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1000th Anniversary of Czechoslovakian Jewry Will Be Celebrated in New York

The 1000th anniversary of Jewish existence in Czechoslovakia – an event that will not be celebrated in Prague this year – will be marked in New York City on Nov. 17. A program will delineate the role that Jews have played in Central Europe for the past 10 centuries. The celebration at Town Hall is sponsored by the Society for the History of Czechoslovak Jews, Inc., the New York Board of Rabbis and four other Jewish organizations.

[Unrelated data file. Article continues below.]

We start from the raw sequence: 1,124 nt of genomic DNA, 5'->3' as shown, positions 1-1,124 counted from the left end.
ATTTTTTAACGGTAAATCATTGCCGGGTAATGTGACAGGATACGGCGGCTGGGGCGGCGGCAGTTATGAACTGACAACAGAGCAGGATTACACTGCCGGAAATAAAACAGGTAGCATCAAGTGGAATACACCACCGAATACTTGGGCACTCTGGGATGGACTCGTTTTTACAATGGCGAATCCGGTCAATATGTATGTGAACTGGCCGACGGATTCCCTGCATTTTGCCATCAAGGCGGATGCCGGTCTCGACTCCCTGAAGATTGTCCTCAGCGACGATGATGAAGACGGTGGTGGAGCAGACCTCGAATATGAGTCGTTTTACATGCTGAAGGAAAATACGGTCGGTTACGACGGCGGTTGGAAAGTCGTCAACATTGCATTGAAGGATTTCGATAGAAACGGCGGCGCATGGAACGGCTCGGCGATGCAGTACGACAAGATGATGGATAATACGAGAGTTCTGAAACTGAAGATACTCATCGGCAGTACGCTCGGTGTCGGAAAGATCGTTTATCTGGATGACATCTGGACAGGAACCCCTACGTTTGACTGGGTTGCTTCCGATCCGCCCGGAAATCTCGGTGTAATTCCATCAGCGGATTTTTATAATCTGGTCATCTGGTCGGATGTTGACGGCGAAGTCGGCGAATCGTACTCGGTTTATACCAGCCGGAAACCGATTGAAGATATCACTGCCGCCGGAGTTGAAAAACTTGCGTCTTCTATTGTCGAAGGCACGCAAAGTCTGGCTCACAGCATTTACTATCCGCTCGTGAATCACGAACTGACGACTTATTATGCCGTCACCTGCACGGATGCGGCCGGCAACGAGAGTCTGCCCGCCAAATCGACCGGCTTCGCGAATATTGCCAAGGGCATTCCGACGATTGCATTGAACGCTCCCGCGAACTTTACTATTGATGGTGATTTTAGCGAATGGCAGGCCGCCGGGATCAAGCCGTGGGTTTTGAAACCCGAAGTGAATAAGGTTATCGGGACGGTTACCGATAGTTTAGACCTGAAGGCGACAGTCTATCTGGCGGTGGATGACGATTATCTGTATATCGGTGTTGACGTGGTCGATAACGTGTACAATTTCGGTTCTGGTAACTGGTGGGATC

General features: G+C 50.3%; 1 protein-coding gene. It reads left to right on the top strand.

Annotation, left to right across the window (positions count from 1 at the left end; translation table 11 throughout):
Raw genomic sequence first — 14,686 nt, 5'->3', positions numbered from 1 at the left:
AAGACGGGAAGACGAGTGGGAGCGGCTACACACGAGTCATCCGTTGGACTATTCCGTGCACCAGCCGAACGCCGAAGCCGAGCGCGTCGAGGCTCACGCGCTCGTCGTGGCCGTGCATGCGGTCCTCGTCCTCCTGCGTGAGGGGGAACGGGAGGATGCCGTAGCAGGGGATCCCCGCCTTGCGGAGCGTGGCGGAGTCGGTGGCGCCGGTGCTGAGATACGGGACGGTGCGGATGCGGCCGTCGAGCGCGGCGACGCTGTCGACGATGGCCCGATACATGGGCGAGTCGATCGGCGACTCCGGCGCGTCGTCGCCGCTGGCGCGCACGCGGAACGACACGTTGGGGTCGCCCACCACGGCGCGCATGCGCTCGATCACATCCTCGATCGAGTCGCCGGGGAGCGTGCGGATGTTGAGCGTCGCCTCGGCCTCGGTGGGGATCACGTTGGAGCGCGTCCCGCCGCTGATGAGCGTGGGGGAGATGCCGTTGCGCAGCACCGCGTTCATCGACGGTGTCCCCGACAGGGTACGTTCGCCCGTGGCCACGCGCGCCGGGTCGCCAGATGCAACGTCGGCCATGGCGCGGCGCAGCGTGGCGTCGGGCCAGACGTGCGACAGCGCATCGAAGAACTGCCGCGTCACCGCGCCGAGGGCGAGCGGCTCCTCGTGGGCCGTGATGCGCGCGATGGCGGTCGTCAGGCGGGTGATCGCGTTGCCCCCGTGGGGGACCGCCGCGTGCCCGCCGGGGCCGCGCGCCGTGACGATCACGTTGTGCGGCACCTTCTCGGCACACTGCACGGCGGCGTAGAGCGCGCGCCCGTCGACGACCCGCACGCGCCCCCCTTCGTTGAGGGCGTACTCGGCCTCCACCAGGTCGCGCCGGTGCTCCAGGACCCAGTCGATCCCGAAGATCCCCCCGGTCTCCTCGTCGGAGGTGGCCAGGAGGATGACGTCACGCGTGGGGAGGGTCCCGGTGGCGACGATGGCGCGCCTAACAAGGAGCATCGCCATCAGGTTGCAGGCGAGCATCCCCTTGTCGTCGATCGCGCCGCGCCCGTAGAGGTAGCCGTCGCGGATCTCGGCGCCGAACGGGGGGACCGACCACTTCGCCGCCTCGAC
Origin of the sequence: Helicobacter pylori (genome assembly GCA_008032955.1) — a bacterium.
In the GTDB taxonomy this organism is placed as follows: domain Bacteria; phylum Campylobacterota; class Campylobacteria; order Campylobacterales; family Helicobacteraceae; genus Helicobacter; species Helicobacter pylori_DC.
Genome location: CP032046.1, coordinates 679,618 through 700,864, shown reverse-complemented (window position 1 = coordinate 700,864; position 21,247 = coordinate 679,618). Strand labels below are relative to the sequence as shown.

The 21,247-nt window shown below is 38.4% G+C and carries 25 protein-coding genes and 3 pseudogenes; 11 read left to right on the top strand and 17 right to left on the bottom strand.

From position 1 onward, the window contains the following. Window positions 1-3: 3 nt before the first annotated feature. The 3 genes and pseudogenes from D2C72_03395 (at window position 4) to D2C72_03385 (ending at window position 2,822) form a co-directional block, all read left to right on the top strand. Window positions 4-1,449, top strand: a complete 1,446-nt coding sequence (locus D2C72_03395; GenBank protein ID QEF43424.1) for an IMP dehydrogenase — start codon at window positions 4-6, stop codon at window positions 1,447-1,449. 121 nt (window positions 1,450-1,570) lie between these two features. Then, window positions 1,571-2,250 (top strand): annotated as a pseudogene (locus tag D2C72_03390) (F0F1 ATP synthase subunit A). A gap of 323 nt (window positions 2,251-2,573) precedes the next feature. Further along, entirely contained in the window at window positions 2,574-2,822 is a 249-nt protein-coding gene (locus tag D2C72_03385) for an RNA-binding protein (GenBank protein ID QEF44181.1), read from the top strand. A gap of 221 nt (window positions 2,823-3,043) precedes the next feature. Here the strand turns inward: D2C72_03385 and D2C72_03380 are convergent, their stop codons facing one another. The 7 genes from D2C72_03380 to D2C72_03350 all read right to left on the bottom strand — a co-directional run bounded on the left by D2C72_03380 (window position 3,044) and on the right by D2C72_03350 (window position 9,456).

According to Lewis Weiner, chairman of the event, Jews have lived in Bohemia, Moravia, Silesia and Slovakia – the areas that make up today’s Czechoslovakia – at least since the year 970 and there is documentary proof that Jews lived in Prague as early as 906. The millennial celebration will be devoted to their history from that time through the years of the free democracy under presidents Thomas G. Masaryk and Edward Benes and the Nazi holocaust in which 85 percent of Czech Jewry was annihilated, Mr. Weiner said. It will present their religious life, their economy, literature, arts, music and world culture. Mr. Weiner said the Society for the History of Czechoslovak Jews was an organization composed of former Czech citizens devoted to research and studies in the field.